I sit with Sigri bai in her room and tell her i’m not hungry and I’ll eat later. But there’s no way I can be in her room and skip eating. I keep her company, we talk, I eat one roti. After this I see that her table fan is full of dirt and we argue about her letting me clean it. There’s no winning here, either. My closest friends at this work place happen to have a common trait: stubbornness. Later I also think of the contrast.
She keeps everything so clean and yet when it comes to this fan in her own room and the air she is breathing, she keeps postponing the cleaning. On the surface, this might merely seem like the difference between who we are at work and home. But I know, in this case it’s not. She herself is really conscious about cleanliness. There would be at least one slip up in the work place if it weren’t for this constant self of hers. So then it comes down to only one reason- tiredness.
When you are so tired with work and the world, the only thing you can possibly ignore and take for granted or postpone for later is yourself. The same goes for so many people here – the patients we see – and them postponing health seeking. They postpone themselves because everything else is already too much. At least one place must feel like a little less burden to bear, shouldn’t it? In some case this turns into negligence for children. So it’s not mere ignorance, it’s exhaustion.
This One Patient
After lunch, I go down and a patient’s admitted on one of our beds. The male patient is accompanied by his wife and a 7 month old daughter. I take an instant liking to this little girl – Riya. She is amused by my facial expressions, lets out giggles and looks at her mother. It’s interesting when children do that, checking in with their care taker – is this person safe? Shall I engage? Do you like her too? The child constantly checks in with the mother’s facial expression and mine – looking back and forth.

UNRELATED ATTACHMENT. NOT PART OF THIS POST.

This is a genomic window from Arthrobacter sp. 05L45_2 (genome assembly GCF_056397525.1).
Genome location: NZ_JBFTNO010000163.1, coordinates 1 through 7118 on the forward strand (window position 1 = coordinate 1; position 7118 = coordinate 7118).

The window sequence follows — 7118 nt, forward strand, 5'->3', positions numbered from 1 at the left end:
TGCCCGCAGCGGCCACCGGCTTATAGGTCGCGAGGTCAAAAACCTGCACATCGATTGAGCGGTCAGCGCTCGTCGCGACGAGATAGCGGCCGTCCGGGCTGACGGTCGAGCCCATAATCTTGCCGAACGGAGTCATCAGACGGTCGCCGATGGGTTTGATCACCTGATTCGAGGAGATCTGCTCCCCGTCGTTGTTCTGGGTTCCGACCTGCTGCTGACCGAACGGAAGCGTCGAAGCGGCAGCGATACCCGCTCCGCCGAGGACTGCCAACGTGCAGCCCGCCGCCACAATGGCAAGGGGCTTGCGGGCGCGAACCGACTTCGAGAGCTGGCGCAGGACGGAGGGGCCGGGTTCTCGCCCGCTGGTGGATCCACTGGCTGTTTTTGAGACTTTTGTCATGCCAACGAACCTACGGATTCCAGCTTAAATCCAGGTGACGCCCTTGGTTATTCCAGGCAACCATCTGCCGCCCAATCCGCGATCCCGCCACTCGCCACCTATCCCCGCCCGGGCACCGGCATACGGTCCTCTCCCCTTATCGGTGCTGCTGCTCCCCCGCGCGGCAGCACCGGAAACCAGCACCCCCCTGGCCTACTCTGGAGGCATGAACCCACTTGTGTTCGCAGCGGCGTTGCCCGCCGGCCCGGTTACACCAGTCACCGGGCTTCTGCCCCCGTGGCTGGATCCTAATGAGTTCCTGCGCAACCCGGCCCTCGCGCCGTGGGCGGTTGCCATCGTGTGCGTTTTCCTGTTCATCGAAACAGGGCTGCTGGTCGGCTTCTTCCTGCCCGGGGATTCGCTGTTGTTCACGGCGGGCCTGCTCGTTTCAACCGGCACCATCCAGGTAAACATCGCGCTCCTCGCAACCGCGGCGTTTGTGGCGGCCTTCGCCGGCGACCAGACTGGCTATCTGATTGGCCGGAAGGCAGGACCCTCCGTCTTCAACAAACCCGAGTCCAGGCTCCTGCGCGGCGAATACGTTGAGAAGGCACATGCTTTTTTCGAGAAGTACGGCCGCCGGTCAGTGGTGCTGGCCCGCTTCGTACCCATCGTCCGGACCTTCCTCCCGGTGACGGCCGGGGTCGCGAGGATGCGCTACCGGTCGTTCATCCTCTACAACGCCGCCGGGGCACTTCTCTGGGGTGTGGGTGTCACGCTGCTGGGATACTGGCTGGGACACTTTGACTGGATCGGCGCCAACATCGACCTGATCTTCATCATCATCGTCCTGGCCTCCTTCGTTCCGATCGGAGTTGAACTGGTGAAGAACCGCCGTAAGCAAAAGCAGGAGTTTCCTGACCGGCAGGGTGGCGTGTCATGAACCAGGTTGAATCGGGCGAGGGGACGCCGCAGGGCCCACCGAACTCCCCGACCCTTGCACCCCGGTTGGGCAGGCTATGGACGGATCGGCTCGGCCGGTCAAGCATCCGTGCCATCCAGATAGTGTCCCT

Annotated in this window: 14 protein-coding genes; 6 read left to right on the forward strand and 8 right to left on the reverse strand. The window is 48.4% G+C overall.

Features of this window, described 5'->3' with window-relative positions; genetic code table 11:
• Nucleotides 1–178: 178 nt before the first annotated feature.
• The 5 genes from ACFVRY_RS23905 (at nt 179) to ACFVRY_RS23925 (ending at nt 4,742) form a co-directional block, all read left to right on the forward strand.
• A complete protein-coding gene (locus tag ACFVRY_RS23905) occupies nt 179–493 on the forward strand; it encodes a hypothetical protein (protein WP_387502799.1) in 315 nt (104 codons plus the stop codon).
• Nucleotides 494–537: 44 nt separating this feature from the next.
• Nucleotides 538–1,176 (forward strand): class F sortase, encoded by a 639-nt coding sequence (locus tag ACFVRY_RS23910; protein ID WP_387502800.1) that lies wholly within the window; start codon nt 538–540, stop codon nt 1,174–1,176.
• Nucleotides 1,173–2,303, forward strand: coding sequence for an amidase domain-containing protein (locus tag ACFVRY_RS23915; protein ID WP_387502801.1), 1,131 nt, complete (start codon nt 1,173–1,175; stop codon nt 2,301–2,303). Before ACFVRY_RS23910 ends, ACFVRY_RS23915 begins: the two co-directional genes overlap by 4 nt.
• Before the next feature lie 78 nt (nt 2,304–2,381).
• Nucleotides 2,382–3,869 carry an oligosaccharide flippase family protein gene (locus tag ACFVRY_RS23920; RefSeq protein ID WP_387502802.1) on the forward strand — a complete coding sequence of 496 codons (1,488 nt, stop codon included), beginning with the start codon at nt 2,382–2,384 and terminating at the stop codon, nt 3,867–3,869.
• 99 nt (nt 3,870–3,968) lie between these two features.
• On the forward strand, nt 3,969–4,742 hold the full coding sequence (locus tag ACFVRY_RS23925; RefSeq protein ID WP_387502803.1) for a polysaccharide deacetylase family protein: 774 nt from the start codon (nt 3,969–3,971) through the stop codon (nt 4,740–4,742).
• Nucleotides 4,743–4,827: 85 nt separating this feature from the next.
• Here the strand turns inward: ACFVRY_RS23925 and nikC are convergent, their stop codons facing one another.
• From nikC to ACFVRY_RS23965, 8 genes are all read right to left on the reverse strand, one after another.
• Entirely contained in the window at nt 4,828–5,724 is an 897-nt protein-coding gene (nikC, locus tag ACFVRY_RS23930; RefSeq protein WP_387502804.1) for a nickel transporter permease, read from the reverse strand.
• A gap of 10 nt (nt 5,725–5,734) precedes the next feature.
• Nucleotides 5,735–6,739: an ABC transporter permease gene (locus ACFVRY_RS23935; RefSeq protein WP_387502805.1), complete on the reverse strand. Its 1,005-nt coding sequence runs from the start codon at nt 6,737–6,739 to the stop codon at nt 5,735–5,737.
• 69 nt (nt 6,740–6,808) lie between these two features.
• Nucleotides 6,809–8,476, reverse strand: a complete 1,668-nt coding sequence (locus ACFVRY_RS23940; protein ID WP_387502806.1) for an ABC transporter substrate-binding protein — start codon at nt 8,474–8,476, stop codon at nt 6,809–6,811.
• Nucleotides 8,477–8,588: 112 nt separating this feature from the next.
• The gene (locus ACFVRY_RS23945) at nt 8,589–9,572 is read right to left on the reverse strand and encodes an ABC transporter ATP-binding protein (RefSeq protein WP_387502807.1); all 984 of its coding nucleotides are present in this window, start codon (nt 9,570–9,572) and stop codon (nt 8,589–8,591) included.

Riya is at the sensory motor stage. I need not recall the substages as she grasps my thumb. I need not recall substages as she later takes my thumb in her mouth. Riya is yet to discover the difference between herself and the world. Meanwhile she uses seeing, sucking, touching, feeling.
I carry Riya and go outside while her father’s drip bottle is being changed. Some health workers take a picture of me and Riya and later as I look at the series of pictures, I realize how I hold her is the kind of (symbolic) holding I want from my relationships. Where I am held firmly and securely while the person holding doesn’t focus all their attention on me all the time. I do not want to be obsessively, tightly grasped while the person fears me fleeing or falling, I want to be held securely while we can both rhythmically oscillate between the world and me.
A few minutes after I take Riya back to her mother, she pees. I don’t carry her after that. This reminds me of Vinod sir during my Masters.
“In oohing and aahing over the child’s cuteness, we forget that the child shits and pees. We forget the human ness of the child and the inherent ugliness in our humanness and the reality and normality of what we call ugly.”
This thought with the holding of relationships is uncomfortable. So do I drop the person at the slightest of inconvenience? I know this is me just playing with my thoughts and that I wouldn’t have ewwed if the child peed while she was on my lap. I knew I would be calm about it and it would be a funny moment, I know this from prior experiences with children peeing while on my lap. But I don’t think I am ready to take pride in my lack of disgust and in staying put because I know this also comes from the socialization process of women in general. So a part of me probably wants to resist that.
To be continued …